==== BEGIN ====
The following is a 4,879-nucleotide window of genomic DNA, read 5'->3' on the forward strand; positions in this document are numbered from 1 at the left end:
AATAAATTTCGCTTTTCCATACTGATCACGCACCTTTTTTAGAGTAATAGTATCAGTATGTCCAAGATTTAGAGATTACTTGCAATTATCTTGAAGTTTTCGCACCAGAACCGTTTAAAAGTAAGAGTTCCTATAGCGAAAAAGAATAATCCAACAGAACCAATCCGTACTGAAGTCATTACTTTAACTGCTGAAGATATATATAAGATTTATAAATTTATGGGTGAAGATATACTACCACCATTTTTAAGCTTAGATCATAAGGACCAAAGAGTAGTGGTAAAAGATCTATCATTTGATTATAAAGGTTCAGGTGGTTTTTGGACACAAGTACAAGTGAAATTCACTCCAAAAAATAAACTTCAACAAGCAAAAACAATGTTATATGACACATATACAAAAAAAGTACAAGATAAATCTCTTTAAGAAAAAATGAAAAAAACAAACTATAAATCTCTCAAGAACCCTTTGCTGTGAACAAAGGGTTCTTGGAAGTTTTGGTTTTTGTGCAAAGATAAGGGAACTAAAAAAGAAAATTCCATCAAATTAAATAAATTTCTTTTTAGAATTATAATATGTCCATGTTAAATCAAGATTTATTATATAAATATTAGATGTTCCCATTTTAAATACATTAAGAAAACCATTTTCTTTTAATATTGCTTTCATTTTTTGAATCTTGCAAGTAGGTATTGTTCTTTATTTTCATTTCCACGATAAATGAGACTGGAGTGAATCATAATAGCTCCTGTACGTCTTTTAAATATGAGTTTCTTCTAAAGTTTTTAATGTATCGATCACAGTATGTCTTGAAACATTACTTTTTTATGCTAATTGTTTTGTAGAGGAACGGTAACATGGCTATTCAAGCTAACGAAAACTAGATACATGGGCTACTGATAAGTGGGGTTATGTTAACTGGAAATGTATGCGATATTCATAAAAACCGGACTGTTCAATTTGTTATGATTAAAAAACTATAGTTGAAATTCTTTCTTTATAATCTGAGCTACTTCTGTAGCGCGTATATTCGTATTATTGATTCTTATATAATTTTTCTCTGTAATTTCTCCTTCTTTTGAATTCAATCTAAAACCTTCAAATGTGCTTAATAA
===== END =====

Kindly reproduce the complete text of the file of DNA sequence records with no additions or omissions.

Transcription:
The following is a 4,879-nucleotide window of genomic DNA, read 5'->3' on the forward strand; positions in this document are numbered from 1 at the left end:
AATAAATTTCGCTTTTCCATACTGATCACGCACCTTTTTTAGAGTAATAGTATCAGTATGTCCAAGATTTAGAGATTACTTGCAATTATCTTGAAGTTTTCGCACCAGAACCGTTTAAAAGTAAGAGTTCCTATAGCGAAAAAGAATAATCCAACAGAACCAATCCGTACTGAAGTCATTACTTTAACTGCTGAAGATATATATAAGATTTATAAATTTATGGGTGAAGATATACTACCACCATTTTTAAGCTTAGATCATAAGGACCAAAGAGTAGTGGTAAAAGATCTATCATTTGATTATAAAGGTTCAGGTGGTTTTTGGACACAAGTACAAGTGAAATTCACTCCAAAAAATAAACTTCAACAAGCAAAAACAATGTTATATGACACATATACAAAAAAAGTACAAGATAAATCTCTTTAAGAAAAAATGAAAAAAACAAACTATAAATCTCTCAAGAACCCTTTGCTGTGAACAAAGGGTTCTTGGAAGTTTTGGTTTTTGTGCAAAGATAAGGGAACTAAAAAAGAAAATTCCATCAAATTAAATAAATTTCTTTTTAGAATTATAATATGTCCATGTTAAATCAAGATTTATTATATAAATATTAGATGTTCCCATTTTAAATACATTAAGAAAACCATTTTCTTTTAATATTGCTTTCATTTTTTGAATCTTGCAAGTAGGTATTGTTCTTTATTTTCATTTCCACGATAAATGAGACTGGAGTGAATCATAATAGCTCCTGTACGTCTTTTAAATATGAGTTTCTTCTAAAGTTTTTAATGTATCGATCACAGTATGTCTTGAAACATTACTTTTTTATGCTAATTGTTTTGTAGAGGAACGGTAACATGGCTATTCAAGCTAACGAAAACTAGATACATGGGCTACTGATAAGTGGGGTTATGTTAACTGGAAATGTATGCGATATTCATAAAAACCGGACTGTTCAATTTGTTATGATTAAAAAACTATAGTTGAAATTCTTTCTTTATAATCTGAGCTACTTCTGTAGCGCGTATATTCGTATTATTGATTCTTATATAATTTTTCTCTGTAATTTCTCCTTCTTTTGAATTCAATCTAAAACCTTCAAATGTGCTTAATAA